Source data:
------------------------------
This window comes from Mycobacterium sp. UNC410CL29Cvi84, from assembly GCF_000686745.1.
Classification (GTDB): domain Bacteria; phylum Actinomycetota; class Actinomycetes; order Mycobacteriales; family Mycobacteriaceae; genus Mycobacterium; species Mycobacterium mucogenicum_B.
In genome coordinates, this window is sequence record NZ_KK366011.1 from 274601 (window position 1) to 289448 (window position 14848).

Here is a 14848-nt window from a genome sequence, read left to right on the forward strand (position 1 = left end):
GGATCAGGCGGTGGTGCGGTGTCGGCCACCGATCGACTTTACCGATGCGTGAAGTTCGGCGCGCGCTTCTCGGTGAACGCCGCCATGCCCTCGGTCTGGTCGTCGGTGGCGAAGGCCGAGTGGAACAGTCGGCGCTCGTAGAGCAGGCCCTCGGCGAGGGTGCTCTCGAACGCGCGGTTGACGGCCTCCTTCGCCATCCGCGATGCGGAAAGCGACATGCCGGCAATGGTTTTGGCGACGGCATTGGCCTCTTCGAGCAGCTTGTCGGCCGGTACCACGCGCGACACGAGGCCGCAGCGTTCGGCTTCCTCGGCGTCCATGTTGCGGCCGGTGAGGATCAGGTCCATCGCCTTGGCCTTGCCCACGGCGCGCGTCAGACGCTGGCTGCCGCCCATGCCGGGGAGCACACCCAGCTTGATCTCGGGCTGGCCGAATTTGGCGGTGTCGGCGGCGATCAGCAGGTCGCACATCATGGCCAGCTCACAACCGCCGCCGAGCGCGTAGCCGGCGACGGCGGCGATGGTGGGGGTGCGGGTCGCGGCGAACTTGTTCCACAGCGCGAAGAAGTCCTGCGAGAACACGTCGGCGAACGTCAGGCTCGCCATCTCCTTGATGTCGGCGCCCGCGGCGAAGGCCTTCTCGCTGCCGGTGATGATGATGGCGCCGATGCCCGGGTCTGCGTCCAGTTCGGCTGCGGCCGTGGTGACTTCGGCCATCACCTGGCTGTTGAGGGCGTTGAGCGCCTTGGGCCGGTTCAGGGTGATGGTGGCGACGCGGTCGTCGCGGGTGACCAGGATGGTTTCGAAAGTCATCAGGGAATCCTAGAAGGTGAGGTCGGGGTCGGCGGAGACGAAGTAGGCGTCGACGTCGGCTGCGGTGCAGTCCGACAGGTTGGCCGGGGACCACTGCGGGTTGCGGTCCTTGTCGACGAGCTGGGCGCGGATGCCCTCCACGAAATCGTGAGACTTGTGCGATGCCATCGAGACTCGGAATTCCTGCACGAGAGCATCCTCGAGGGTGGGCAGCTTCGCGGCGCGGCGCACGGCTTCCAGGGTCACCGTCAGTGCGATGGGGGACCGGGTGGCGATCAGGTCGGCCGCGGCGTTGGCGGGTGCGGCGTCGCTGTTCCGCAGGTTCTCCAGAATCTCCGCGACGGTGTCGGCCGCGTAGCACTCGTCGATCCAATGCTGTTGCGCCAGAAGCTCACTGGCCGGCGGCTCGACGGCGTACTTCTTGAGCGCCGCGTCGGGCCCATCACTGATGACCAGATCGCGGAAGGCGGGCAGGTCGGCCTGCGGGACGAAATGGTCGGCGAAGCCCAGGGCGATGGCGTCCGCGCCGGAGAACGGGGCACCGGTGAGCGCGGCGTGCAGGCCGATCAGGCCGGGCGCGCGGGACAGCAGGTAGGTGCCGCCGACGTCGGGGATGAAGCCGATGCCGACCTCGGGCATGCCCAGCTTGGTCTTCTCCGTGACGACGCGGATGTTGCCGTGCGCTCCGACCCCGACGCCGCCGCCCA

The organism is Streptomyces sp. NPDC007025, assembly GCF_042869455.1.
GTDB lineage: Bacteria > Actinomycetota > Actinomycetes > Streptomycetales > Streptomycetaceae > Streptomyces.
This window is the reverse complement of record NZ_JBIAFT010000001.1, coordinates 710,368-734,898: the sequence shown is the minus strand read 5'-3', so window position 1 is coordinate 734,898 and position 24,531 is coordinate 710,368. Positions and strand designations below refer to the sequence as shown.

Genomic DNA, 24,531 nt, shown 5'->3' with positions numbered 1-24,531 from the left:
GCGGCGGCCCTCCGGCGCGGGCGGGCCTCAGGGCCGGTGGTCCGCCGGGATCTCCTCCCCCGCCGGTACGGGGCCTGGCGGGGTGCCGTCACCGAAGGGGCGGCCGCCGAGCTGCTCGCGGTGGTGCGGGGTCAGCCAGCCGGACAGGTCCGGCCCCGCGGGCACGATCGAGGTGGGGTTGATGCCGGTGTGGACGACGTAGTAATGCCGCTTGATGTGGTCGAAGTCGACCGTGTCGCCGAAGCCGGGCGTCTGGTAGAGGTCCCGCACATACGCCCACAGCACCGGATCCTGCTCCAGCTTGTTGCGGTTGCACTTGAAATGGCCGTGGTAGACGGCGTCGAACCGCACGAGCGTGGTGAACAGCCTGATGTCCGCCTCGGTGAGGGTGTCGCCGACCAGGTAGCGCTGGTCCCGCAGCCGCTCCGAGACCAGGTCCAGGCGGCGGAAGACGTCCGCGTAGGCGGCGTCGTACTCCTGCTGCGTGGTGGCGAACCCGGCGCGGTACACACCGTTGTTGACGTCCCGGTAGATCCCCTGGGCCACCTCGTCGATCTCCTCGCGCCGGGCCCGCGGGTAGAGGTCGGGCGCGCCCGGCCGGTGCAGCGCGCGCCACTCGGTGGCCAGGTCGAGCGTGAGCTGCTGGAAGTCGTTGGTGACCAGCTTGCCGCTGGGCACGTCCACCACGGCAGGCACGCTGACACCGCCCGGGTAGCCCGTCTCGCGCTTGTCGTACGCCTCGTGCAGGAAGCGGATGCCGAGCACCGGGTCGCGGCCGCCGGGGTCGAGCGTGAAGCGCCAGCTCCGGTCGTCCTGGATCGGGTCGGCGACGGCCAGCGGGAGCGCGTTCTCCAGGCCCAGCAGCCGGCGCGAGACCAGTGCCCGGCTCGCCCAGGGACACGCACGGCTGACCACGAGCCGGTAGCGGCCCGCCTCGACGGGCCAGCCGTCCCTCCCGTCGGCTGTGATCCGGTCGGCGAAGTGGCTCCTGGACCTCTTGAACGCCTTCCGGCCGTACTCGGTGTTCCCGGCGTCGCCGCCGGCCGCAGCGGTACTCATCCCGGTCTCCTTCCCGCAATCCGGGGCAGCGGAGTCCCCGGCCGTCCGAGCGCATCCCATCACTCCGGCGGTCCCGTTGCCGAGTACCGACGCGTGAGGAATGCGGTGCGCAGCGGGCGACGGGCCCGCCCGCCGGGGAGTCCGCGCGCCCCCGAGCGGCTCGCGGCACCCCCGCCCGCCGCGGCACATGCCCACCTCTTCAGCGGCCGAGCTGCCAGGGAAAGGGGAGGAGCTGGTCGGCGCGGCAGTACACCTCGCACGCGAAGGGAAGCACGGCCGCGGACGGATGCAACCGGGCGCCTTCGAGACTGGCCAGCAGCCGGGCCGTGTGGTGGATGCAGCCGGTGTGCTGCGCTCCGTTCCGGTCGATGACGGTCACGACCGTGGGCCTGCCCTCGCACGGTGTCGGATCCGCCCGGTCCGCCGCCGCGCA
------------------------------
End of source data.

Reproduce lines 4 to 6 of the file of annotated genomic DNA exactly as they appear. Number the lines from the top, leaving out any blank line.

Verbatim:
Here is a 14848-nt window from a genome sequence, read left to right on the forward strand (position 1 = left end):
GGATCAGGCGGTGGTGCGGTGTCGGCCACCGATCGACTTTACCGATGCGTGAAGTTCGGCGCGCGCTTCTCGGTGAACGCCGCCATGCCCTCGGTCTGGTCGTCGGTGGCGAAGGCCGAGTGGAACAGTCGGCGCTCGTAGAGCAGGCCCTCGGCGAGGGTGCTCTCGAACGCGCGGTTGACGGCCTCCTTCGCCATCCGCGATGCGGAAAGCGACATGCCGGCAATGGTTTTGGCGACGGCATTGGCCTCTTCGAGCAGCTTGTCGGCCGGTACCACGCGCGACACGAGGCCGCAGCGTTCGGCTTCCTCGGCGTCCATGTTGCGGCCGGTGAGGATCAGGTCCATCGCCTTGGCCTTGCCCACGGCGCGCGTCAGACGCTGGCTGCCGCCCATGCCGGGGAGCACACCCAGCTTGATCTCGGGCTGGCCGAATTTGGCGGTGTCGGCGGCGATCAGCAGGTCGCACATCATGGCCAGCTCACAACCGCCGCCGAGCGCGTAGCCGGCGACGGCGGCGATGGTGGGGGTGCGGGTCGCGGCGAACTTGTTCCACAGCGCGAAGAAGTCCTGCGAGAACACGTCGGCGAACGTCAGGCTCGCCATCTCCTTGATGTCGGCGCCCGCGGCGAAGGCCTTCTCGCTGCCGGTGATGATGATGGCGCCGATGCCCGGGTCTGCGTCCAGTTCGGCTGCGGCCGTGGTGACTTCGGCCATCACCTGGCTGTTGAGGGCGTTGAGCGCCTTGGGCCGGTTCAGGGTGATGGTGGCGACGCGGTCGTCGCGGGTGACCAGGATGGTTTCGAAAGTCATCAGGGAATCCTAGAAGGTGAGGTCGGGGTCGGCGGAGACGAAGTAGGCGTCGACGTCGGCTGCGGTGCAGTCCGACAGGTTGGCCGGGGACCACTGCGGGTTGCGGTCCTTGTCGACGAGCTGGGCGCGGATGCCCTCCACGAAATCGTGAGACTTGTGCGATGCCATCGAGACTCGGAATTCCTGCACGAGAGCATCCTCGAGGGTGGGCAGCTTCGCGGCGCGGCGCACGGCTTCCAGGGTCACCGTCAGTGCGATGGGGGACCGGGTGGCGATCAGGTCGGCCGCGGCGTTGGCGGGTGCGGCGTCGCTGTTCCGCAGGTTCTCCAGAATCTCCGCGACGGTGTCGGCCGCGTAGCACTCGTCGATCCAATGCTGTTGCGCCAGAAGCTCACTGGCCGGCGGCTCGACGGCGTACTTCTTGAGCGCCGCGTCGGGCCCATCACTGATGACCAGATCGCGGAAGGCGGGCAGGTCGGCCTGCGGGACGAAATGGTCGGCGAAGCCCAGGGCGATGGCGTCCGCGCCGGAGAACGGGGCACCGGTGAGCGCGGCGTGCAGGCCGATCAGGCCGGGCGCGCGGGACAGCAGGTAGGTGCCGCCGACGTCGGGGATGAAGCCGATGCCGACCTCGGGCATGCCCAGCTTGGTCTTCTCCGTGACGACGCGGATGTTGCCGTGCGCTCCGACCCCGACGCCGCCGCCCA

The organism is Streptomyces sp. NPDC007025, assembly GCF_042869455.1.